What to know about the abortion pill mifepristone

The US Supreme Court is considering whether to uphold restrictions to the pill used in more than half of US abortions.

A box of mifepristone pills on display in a clinic
A box containing a mifepristone tablet at a clinic in Missoula, Montana, in February [File: Callaghan O'Hare/Reuters]

The United States Supreme Court is scheduled to issue a decision that could affect access to mifepristone, an abortion pill used in more than half of all abortion procedures in the US.

Mifepristone was approved in 2000 by the Food and Drug Administration (FDA), the government agency responsible for determining the safety of drugs and medication. But earlier this month, a conservative judge in the state of Texas issued a ruling barring the sale of mifepristone beginning on April 7.

That decision was quickly appealed by the Biden administration and has now made its way to the Supreme Court, which is expected to issue a ruling before a self-imposed deadline of midnight on Friday.

What is mifepristone, why is it being contested, and what would restricting access to its use mean for people in the US? Al Jazeera takes you through the issues.

What is mifepristone?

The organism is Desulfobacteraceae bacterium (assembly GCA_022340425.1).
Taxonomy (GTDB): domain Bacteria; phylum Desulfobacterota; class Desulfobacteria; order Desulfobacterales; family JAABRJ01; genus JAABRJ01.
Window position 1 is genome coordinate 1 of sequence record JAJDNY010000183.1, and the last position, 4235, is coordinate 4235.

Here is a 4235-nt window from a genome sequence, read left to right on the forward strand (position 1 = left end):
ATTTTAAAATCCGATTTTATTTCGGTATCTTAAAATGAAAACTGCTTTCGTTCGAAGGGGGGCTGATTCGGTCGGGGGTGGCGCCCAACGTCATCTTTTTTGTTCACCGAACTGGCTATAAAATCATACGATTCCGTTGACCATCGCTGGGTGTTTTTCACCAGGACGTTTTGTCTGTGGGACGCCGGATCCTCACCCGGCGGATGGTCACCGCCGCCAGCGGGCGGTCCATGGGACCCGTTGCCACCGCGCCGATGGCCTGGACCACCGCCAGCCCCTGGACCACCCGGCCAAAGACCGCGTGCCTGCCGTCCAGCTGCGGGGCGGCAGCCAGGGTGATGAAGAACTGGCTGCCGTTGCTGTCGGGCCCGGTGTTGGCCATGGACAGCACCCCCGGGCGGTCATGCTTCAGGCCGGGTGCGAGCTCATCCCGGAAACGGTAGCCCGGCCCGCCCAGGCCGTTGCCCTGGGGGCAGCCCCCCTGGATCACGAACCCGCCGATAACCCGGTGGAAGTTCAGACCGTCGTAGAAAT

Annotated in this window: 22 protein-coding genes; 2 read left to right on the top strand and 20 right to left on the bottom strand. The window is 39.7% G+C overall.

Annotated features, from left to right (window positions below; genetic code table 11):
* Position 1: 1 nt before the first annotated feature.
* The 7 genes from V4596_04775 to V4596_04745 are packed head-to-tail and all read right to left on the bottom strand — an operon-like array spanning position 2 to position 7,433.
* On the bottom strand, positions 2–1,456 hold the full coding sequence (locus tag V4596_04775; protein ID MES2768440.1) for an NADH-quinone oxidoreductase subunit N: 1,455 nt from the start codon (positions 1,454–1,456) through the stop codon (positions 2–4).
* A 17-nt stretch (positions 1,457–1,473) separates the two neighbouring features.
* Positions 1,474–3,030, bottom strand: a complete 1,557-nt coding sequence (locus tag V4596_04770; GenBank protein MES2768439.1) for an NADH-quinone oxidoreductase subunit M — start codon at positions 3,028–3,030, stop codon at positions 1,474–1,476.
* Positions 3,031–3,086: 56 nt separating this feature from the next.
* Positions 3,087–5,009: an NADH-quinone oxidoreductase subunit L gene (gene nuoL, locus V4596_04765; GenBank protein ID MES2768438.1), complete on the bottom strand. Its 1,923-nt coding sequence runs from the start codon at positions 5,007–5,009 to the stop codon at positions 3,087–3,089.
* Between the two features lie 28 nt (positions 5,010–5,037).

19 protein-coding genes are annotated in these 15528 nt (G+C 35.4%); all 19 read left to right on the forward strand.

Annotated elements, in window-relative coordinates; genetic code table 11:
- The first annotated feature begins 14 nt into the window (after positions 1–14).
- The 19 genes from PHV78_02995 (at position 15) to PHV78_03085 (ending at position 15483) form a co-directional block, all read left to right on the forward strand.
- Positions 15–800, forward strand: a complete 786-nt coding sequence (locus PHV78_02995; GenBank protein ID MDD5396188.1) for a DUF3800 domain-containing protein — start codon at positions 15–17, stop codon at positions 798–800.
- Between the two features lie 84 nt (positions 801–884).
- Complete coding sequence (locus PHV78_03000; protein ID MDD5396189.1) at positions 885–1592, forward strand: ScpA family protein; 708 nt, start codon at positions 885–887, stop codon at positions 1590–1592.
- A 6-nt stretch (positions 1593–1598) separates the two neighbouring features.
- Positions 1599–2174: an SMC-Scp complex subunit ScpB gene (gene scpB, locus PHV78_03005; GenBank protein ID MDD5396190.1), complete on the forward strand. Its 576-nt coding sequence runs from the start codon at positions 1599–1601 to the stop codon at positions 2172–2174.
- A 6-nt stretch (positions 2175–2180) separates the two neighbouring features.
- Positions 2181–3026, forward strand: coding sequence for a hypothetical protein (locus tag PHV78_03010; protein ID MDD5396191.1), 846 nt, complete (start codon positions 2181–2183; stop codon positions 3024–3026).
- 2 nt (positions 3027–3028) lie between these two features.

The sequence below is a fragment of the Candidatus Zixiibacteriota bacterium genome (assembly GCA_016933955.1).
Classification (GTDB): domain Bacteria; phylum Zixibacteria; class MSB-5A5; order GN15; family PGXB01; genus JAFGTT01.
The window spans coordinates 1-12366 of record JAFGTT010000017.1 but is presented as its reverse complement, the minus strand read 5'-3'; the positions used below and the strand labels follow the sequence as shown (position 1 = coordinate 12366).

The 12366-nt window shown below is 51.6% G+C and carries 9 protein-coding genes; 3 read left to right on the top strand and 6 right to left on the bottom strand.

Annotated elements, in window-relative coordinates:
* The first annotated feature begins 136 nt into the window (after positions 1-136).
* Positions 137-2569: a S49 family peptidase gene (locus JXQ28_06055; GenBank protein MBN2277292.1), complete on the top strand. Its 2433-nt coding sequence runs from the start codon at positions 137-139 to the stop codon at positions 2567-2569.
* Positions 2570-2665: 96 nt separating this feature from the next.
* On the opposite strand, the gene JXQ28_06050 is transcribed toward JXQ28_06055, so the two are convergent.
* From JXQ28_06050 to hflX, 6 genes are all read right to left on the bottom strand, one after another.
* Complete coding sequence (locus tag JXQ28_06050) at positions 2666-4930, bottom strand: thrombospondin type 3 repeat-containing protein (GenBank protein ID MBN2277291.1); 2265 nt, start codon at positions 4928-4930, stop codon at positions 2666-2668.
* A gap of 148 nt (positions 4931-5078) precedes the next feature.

Mifepristone is a widely used abortion pill, often taken as the first in a two-part procedure, including a second pill called misoprostol. Taken together, the pills can be used to stop pregnancy for a period of up to 10 weeks.

Misoprostol can be taken as a single pill to terminate a pregnancy, but scientists say that taking it along with mifepristone is more effective.

Mifepristone was approved by the FDA in September 2000 for use up to seven weeks of pregnancy. In 2016, the FDA extended its use through 10 weeks in an effort to ease access.

In recent years, pills have become the dominant form of abortion in the US, accounting for more than half of all abortions. In 2020, the Guttmacher Institute, a pro-abortion rights group, found that 53 percent of all legal US abortions were conducted through medication, up from 39 percent in 2017.